In the panel held in the British Parliament, crimes of torture and countermeasures involving state officials in Turkey were discussed. On Monday 26th of June 2023, Baroness Kennedy of the Shaws hosted an event in UK Parliament in collaboration with The Arrested Lawyers Initiative and Human Rights Solidarity.
The event covered ‘The Deterrence Potential of Multilateral Sanctions for Human Rights Abuses in Turkey’ to discuss Impunity, torture, and ill-treatment in Turkey in relation to Magnitsky Sanctions from the United Kingdom. Speakers, Kevin Dent KC, Sarah Teich, Natalia Kubesch, and Michael Polak, presented at the event on their work against this issue and encouraged the public to raise awareness on the current political situation in Turkey and the UK’s benefit to help.
The state of emergency in Turkey marked the beginning of gross human rights violations, including widespread torture facilitated by the adoption of impunity provisions, enforced disappearances and mass detention on an industrial scale. According to official figures, more than 600,000 people have been detained by the police on overly broad terrorism charges, while more than 100,000 have been remanded in custody. Between 2016 and 2021, more than 310,000 people were convicted of membership of an armed terrorist organisation. Since 2016, more than 1,600 lawyers have been detained, and so far, 551 lawyers have been sentenced to 3,356 years in prison on terrorism-related charges, mostly for
membership in terrorist organisations.
In September 2020, The Arrested Lawyers launched the Turkey Human Rights Accountability Project in response to the ongoing rule of law violations and imprisonment of lawyers, activists, journalists and academics on trumped-up charges. Prominent British barristers Kevin Dent KC and Michael Polak, who both attended the event. An extra step was made towards the Canadian Government, authored by Mr Dent and Mr Polak, as well as Ms Sarah Teich.
Baroness Kennedy: “Turkey has been brought in front of the European Court of Human Rights and the court found defiance of rule of law time and again. At this point in time, the Council of Europe is weighing the possibility of taking action against Turkey.”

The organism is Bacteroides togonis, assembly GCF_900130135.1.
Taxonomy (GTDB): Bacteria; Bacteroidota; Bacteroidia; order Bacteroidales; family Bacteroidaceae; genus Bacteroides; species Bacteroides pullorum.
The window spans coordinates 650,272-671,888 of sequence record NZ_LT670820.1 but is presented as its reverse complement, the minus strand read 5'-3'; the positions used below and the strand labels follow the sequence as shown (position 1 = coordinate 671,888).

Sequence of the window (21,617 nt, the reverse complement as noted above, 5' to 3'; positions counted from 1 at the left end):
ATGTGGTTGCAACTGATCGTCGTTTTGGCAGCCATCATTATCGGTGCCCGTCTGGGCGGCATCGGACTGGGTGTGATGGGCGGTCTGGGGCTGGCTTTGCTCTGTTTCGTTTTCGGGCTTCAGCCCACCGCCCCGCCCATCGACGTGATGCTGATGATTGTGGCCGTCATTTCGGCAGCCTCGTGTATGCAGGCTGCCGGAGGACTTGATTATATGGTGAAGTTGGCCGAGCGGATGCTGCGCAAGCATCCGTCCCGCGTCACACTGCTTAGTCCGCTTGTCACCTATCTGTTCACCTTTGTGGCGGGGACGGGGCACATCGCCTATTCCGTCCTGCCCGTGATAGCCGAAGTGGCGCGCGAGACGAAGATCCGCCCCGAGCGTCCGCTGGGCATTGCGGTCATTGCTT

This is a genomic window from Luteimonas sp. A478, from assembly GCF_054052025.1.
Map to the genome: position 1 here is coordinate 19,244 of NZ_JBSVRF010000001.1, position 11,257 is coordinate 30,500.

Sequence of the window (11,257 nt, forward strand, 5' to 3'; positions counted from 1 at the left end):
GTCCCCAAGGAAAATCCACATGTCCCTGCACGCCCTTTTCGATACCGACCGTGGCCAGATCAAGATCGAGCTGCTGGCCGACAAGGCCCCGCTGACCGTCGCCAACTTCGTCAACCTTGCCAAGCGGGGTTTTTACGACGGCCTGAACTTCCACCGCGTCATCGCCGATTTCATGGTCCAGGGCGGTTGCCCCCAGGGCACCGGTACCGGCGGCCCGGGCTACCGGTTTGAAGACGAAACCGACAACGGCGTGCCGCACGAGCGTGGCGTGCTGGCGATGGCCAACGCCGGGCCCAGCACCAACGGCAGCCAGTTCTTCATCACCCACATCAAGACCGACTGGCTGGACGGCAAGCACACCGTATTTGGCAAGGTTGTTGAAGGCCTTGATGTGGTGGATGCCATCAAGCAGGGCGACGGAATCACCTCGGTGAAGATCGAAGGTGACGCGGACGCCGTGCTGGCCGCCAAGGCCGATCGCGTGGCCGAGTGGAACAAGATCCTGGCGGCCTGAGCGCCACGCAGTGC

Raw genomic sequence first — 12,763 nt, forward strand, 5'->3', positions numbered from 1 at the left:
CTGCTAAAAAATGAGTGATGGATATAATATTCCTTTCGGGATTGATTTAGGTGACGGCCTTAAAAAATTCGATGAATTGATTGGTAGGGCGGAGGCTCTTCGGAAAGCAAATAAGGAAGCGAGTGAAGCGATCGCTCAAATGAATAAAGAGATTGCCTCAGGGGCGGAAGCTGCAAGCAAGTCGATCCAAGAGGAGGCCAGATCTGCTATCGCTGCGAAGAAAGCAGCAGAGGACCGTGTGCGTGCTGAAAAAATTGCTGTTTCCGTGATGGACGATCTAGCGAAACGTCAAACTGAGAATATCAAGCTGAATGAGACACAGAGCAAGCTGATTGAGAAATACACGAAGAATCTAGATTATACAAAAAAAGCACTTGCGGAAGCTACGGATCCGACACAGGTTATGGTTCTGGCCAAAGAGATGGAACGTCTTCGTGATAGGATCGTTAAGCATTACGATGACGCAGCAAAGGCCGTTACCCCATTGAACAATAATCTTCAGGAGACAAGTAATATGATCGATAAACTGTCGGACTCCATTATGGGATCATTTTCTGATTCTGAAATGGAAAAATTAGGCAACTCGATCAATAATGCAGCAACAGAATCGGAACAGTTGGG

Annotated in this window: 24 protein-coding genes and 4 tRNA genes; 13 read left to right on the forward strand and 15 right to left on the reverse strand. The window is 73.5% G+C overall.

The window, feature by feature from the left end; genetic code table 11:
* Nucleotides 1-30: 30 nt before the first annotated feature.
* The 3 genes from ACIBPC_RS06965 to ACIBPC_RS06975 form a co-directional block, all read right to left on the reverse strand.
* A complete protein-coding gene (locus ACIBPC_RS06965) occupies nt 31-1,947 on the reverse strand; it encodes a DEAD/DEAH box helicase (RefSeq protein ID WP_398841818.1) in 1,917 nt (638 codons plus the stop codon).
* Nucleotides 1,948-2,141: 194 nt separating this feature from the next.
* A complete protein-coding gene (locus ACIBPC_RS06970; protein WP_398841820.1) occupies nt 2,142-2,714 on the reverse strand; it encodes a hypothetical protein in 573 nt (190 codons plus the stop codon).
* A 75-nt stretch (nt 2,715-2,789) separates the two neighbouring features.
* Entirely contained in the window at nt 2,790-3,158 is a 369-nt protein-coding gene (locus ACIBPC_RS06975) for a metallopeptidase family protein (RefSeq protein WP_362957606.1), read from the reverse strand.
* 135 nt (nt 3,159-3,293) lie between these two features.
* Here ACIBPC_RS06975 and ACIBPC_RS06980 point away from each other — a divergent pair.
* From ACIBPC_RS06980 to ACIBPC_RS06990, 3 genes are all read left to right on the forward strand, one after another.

Michael Polak: “Sanctions work better when multiple countries are involved.”
“We provided the Foreign Ministry a well studied 500 pages long evidence file. Two years passed over our submission and every other month I am sending them an email and asking, did you read it. No response.”
Sarah Teich: “There are things we can learn from the UK and there are things they can learn from Canada. Multilateral learning is as good as multilateral sanctions.”
Kevin Dent KC: “This sense that you cannot sanction a friendly country has to be overcome. When I speak to people who are critical of Turkey’s human rights records, they say it is too complex to have sanctions on nationals of Turkey.”
Natalia Kubesch: “The fact that nationals of friendly countries avoid sanction gives a message of hypocrisy and that some lives matter more than others.”
Key Points made in the event:
• The event covered case submissions made to the governments of the UK, US, and Canada, detailing first-hand accounts of torture present in Turkey.
• The UK has a close security and diplomatic relationship with its Turkish counterparts. Turkey is a NATO member, a formal ally of Britain and has been a member of the Council of Europe since 1950. Turkey is also a close trade partner to Britain, with the UK being the second biggest importer of goods from Turkey.
• This context creates significant diplomatic sensitivities, impacting the UK government’s willingness to impose targeted human rights sanctions Turkish officials, in the fear that it could jeopardise future relations. Instead, the UK’s
government’s preference to date has been to raise any concerns pertaining to the human rights situations in Turkey bilaterally, at the ministerial level on an ad hoc basis.
• The case of Turkey demonstrates that even established democracies face the risk of sliding into authoritarianism and instability if they fail to confront emerging abuses and allies to do not hold them to account.
• There is a demand for action from governments who are yet to respond despite it being nearly two years since submissions to the UK and Canada:
• These sanctions are about visa arrangements and asset freezing.
• Sanctions can also provide an important symbolic form of accountability by expressly recognising the harm suffered by victims and calling out perpetrators for their involvement in the abuses: sanctions can convey strong signs of disapproval by condoning, and explicitly demanding changes, to the
targeted individuals’ or entities’ behaviour. Specifically, sanctions enable states to send a statement “that this will not stand”, deterring others from engaging in similar conduct.